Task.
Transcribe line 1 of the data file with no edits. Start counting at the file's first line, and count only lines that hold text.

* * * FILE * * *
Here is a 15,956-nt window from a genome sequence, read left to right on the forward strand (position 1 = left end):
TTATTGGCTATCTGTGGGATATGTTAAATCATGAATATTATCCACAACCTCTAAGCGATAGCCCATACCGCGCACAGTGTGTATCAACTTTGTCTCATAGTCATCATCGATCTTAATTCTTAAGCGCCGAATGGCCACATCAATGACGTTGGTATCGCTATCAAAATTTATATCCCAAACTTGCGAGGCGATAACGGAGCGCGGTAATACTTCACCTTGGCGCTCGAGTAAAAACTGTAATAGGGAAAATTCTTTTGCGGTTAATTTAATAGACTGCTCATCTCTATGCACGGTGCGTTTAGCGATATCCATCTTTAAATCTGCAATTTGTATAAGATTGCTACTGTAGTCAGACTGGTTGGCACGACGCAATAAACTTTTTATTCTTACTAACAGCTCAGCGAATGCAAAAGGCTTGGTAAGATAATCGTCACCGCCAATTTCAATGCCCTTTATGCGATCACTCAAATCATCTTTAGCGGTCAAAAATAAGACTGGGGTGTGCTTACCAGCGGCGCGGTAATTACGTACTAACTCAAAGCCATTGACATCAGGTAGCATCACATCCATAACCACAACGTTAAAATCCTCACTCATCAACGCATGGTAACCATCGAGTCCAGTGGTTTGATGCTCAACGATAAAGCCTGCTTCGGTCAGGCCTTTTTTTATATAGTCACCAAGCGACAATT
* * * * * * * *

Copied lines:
Here is a 15,956-nt window from a genome sequence, read left to right on the forward strand (position 1 = left end):